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Just want to check to make sure answer is correct. Simplify the expression.
sqrt of x divided by cubed rt of (27x^6). The answer that I got was 1/3x. Please explain.
 2 years ago
 2 years ago
Just want to check to make sure answer is correct. Simplify the expression. sqrt of x divided by cubed rt of (27x^6). The answer that I got was 1/3x. Please explain.
 2 years ago
 2 years ago

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campbell_stBest ResponseYou've already chosen the best response.1
\[x^{1/2}/(27x^6)^{1/3} = x^{1/2}/3x^{2} = 1/3 x^{1/2  2} \] I got \[1/3x^{3/2} = 1/(3\sqrt{x^3})\]
 2 years ago

yrivers36Best ResponseYou've already chosen the best response.0
Im will draw the equation
 2 years ago

yrivers36Best ResponseYou've already chosen the best response.0
dw:1333140979846:dw
 2 years ago

campbell_stBest ResponseYou've already chosen the best response.1
yep my answer still holds... in the denominator (27x^6)^1/3 = 3x^2 so x^(1/2)/3x^2 = 1/3 x(1/2  2) = 1/3 ( x(3/2))
 2 years ago

DirectrixBest ResponseYou've already chosen the best response.1
dw:1333141131164:dw
 2 years ago

DirectrixBest ResponseYou've already chosen the best response.1
No. Square root of x and then just x are not the same so they do not divide out. Think of square root of 4 and then just 4. They do not divide to 1.
 2 years ago

campbell_stBest ResponseYou've already chosen the best response.1
index rule for division... subtract the powers x^{1/2} / 3 x^2 = 1/3 x^1/2  2} = 1/3 x^(3/2)
 2 years ago

yrivers36Best ResponseYou've already chosen the best response.0
what I think I was doing was taking the sqrt of x which I think = x and then canceling out one the x on the numerator and one x from denomenator
 2 years ago

DirectrixBest ResponseYou've already chosen the best response.1
That is the error pattern I saw. I say "error pattern" because it is a common error in Algebra.
 2 years ago

yrivers36Best ResponseYou've already chosen the best response.0
oh so just leave it as the sqrt of x
 2 years ago

AsianDuckBest ResponseYou've already chosen the best response.0
dw:1333141629395:dw as campbell stated
 2 years ago

DirectrixBest ResponseYou've already chosen the best response.1
What are the instructions for the problem? If you were doing rational exponents, then I would not leave it as sqrt of x. By rational exponents, I mean something like x^(1/2).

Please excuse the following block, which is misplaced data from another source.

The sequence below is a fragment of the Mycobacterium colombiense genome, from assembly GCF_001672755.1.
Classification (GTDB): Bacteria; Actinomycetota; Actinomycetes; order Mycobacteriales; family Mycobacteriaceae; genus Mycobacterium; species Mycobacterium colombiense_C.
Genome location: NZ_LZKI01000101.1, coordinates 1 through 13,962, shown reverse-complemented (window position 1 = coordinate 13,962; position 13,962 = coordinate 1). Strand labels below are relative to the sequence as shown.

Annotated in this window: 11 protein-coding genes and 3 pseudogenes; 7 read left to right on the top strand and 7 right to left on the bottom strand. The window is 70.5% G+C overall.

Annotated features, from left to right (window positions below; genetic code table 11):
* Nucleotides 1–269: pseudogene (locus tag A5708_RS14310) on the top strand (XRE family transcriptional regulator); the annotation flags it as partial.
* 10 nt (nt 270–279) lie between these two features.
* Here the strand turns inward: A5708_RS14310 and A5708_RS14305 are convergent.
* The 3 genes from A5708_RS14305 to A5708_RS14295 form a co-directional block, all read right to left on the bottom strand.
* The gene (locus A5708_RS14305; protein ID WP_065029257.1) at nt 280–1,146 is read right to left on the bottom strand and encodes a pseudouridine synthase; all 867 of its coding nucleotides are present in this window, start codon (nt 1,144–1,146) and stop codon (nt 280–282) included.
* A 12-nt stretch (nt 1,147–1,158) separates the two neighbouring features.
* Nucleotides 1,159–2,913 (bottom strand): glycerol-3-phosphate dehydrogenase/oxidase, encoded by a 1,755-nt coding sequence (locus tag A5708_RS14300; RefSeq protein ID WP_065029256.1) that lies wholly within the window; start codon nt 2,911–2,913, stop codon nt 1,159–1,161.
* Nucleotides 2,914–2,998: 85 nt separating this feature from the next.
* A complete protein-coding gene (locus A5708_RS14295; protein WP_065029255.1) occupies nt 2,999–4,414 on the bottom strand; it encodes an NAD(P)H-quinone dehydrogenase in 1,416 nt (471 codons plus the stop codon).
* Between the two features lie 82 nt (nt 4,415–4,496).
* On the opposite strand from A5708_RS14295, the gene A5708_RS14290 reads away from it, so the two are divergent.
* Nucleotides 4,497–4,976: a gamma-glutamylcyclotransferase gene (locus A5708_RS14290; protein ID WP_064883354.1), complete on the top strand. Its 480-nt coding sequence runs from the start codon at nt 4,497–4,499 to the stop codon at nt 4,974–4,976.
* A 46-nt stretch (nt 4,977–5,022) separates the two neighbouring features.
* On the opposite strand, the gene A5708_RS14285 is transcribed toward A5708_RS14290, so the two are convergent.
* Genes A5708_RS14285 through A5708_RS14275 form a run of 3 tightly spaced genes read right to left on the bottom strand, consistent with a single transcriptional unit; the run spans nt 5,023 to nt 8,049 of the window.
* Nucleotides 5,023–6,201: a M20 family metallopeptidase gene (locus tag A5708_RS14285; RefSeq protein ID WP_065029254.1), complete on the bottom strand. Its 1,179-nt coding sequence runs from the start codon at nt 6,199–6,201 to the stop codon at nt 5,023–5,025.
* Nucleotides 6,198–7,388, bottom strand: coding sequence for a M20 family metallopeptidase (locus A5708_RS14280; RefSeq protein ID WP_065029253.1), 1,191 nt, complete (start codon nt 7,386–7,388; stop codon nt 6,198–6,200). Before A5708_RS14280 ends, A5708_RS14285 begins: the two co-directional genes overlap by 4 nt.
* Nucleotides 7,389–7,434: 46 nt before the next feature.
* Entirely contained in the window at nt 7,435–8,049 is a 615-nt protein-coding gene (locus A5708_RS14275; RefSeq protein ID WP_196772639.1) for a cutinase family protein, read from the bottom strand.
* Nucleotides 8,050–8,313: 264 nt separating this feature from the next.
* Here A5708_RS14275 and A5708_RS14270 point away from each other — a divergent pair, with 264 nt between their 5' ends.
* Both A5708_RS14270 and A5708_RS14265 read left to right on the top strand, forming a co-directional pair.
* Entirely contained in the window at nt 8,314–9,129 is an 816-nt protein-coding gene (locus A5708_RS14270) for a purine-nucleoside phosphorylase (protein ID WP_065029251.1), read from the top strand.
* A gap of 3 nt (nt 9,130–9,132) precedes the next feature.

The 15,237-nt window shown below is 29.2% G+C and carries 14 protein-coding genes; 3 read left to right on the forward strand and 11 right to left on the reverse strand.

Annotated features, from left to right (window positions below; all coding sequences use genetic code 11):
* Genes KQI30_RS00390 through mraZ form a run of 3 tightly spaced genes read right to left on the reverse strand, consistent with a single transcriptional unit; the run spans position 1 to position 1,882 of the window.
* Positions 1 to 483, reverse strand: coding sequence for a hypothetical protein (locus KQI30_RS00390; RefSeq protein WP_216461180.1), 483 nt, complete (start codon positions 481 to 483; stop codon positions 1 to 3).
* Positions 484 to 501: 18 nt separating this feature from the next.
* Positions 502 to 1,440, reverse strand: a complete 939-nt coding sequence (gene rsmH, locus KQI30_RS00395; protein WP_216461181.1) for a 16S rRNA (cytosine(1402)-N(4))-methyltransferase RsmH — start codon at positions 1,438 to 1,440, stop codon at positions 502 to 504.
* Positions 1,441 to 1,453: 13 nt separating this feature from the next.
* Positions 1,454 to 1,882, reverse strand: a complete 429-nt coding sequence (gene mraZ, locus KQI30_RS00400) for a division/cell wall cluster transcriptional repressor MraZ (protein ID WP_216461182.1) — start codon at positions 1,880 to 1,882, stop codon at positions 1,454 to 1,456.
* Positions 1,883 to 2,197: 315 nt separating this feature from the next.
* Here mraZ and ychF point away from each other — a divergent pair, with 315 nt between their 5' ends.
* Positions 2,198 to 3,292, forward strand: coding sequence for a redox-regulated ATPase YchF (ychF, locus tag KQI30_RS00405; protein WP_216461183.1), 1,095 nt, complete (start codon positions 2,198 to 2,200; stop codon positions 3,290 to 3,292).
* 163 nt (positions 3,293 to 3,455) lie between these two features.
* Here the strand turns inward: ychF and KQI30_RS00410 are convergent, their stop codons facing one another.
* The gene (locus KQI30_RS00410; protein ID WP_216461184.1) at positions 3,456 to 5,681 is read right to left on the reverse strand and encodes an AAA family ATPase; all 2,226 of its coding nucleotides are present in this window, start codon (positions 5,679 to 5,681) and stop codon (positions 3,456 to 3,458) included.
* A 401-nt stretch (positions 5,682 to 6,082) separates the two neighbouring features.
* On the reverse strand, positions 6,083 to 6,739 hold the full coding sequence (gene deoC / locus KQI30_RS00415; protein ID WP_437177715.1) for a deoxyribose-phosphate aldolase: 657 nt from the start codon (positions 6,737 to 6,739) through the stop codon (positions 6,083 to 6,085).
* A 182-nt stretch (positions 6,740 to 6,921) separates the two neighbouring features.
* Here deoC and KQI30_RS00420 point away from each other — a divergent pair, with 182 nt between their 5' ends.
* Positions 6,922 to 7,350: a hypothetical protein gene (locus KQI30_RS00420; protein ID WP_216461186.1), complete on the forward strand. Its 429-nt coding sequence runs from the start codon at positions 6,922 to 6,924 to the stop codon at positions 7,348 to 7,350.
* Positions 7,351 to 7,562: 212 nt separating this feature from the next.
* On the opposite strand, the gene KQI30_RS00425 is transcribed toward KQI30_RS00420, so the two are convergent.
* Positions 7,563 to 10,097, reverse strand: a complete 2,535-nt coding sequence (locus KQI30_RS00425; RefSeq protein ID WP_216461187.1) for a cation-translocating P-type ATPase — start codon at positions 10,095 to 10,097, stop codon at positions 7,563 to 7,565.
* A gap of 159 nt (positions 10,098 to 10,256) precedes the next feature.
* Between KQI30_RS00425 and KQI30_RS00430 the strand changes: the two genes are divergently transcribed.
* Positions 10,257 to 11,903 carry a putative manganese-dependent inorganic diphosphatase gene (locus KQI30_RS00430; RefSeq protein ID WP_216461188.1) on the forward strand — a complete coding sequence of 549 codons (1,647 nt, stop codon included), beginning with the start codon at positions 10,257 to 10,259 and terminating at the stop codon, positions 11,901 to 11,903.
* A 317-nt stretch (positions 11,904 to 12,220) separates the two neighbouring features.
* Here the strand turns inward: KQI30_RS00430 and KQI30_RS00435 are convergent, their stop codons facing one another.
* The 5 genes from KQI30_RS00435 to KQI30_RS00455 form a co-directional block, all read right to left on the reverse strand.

2 years ago

yrivers36Best ResponseYou've already chosen the best response.0
it says Use properties to simplify the expression. Answer should NOT include any negative exponents.
 2 years ago

AsianDuckBest ResponseYou've already chosen the best response.0
Oh I see your reasoning
 2 years ago

DirectrixBest ResponseYou've already chosen the best response.1
@yrivers36 > The instructions "sound" as if you were to do rational exponents but I am guessing. Usually the instructions are more explicit.
 2 years ago

yrivers36Best ResponseYou've already chosen the best response.0
thats all that is there
 2 years ago

DirectrixBest ResponseYou've already chosen the best response.1
Picking up from the answer in radicals, .. dw:1333141957555:dw
 2 years ago

DirectrixBest ResponseYou've already chosen the best response.1
What sort of properties are in the book to which the instructions "Use *properties* to simplify the expression." Were any of the properties for rational exponents. If so, you'll see a property such as the following: x^a / x^b = x^ (a  b).
 2 years ago

yrivers36Best ResponseYou've already chosen the best response.0
it says follow the quotient rule for radical expressions. I found this in the book but the problem is on the lab
 2 years ago

DirectrixBest ResponseYou've already chosen the best response.1
I think I would leave the answer as sqrt of x over the quantity (3x^2) but consider showing on the side of the paper the continuation to rational exponents. Just a second, and I'll check the quotient rule for radical expressions. Also, I'll upload some properties of rational exponents for you to view.
 2 years ago

DirectrixBest ResponseYou've already chosen the best response.1
I have decided that based on this, if I were doing the problem for class, I would leave the radical in the answer and stop there.
 2 years ago

yrivers36Best ResponseYou've already chosen the best response.0
ok i will do it that way
 2 years ago

DirectrixBest ResponseYou've already chosen the best response.1
Okay, and here's the link for the Quotient Rule. The section I uploaded was truncated. In case you want to practice on other problems, you can go to the source: http://www.mathportal.org/algebra/rootsandradicals/simplifyingradicalexpressions.php
 2 years ago
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